My kids and I have been spending a week delving into the early years of the church and how Jesus’ message spread from the disciples out into the world.  We are in between our history books, so I thought it would be a good time to take a break to really focus on the early church.  For our read aloud this week, I chose a book by Mary Fabyan Windeatt. She is the author of countless children’s book and coloring books about saints, in the series called Stories of the Saints for Young People ages 10 to 100.  For this week, we are reading St. Paul the Apostle:  The Story of the Apostle to the Gentiles. These are chapter books that are definitely for older children or for a family read aloud.  Of the chapter books I’ve read to the kids, this one is likely one of the more difficult ones.  The vocabulary and sentence structure is definitely more advanced than most of the books we’ve read with the kids.  However, we are all enjoying it very much.  We stop to talk about things along the way of course and it helps that the subject matter is somewhat familiar to them and they already knew a bit about St. Paul from previous Bible readings.  The story begins with Paul’s (rather Saul at that time) conversion story and ends with his death.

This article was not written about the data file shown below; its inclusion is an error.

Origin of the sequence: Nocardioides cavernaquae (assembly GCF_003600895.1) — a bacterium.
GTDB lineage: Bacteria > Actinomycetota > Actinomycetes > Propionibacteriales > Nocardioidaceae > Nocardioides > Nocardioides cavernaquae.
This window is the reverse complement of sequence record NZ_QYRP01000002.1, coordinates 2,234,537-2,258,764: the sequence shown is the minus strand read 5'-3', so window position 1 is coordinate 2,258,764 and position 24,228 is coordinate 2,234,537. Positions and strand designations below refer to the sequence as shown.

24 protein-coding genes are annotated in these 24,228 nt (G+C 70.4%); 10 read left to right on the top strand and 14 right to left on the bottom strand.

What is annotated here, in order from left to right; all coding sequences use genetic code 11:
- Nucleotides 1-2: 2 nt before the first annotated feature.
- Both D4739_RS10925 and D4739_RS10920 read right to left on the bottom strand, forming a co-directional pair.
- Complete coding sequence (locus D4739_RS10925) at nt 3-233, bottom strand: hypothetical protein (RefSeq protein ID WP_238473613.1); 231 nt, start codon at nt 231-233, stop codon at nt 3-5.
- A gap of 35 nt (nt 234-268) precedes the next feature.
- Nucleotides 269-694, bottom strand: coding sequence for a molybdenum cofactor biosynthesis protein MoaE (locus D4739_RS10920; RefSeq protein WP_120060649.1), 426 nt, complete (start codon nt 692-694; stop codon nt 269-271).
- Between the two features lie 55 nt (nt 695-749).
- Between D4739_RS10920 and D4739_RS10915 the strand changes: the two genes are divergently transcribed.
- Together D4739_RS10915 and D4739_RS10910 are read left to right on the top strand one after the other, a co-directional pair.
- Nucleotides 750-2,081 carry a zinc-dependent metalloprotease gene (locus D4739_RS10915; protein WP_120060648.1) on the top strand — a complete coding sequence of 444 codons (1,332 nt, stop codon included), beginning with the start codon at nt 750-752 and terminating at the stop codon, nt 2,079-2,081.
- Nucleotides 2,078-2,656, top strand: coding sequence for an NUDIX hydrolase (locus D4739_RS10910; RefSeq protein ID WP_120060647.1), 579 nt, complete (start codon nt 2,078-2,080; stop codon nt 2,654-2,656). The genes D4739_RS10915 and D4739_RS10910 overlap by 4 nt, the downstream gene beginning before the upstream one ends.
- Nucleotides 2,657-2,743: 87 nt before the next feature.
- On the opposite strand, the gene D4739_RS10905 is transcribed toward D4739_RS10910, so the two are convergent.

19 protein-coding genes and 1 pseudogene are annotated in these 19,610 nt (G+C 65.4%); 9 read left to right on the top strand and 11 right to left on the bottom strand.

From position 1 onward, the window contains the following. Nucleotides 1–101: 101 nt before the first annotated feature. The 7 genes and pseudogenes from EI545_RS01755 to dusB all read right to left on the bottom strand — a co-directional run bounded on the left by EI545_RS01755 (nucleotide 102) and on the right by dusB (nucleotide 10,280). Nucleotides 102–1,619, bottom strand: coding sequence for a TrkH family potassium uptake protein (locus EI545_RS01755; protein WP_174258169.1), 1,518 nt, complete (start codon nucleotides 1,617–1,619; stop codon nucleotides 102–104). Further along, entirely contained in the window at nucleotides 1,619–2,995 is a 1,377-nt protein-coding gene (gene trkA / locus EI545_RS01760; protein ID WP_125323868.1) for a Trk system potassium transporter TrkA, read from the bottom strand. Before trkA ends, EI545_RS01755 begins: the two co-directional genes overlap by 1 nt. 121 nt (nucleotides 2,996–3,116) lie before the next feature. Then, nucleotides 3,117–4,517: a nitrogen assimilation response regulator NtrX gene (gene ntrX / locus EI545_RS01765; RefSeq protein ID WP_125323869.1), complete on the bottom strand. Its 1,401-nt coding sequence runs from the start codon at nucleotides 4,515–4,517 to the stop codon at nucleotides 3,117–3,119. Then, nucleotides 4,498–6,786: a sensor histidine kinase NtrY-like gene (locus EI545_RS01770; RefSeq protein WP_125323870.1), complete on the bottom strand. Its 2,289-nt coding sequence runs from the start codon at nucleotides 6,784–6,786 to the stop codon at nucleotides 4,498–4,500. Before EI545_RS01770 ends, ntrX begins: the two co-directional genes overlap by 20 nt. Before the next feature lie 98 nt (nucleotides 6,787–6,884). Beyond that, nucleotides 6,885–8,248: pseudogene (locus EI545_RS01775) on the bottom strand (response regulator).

As we are reading through this, we are making a map of each missionary journey, using this book as a guide.  It’s a Reader’s Digest book and serves as a good resource for me to read as I’m reading along with the kids.  There are a lot of pictures and photographs that illustrate places that Paul stopped at along the way.

If you need a coloring page of St. Paul, you can check out Charlotte’s list, just scroll down, they are listed alphabetically.  My kids always listen much better to stories when they have something to color or draw while listening!

On to Brazil

I hope to do more blog entries that are not about our country study, but for now it seems to be when I have the time we are in the midst of geography study and it’s fresh on my mind.  You can read my previous geography entries here for Argentina and here for the spine we are using.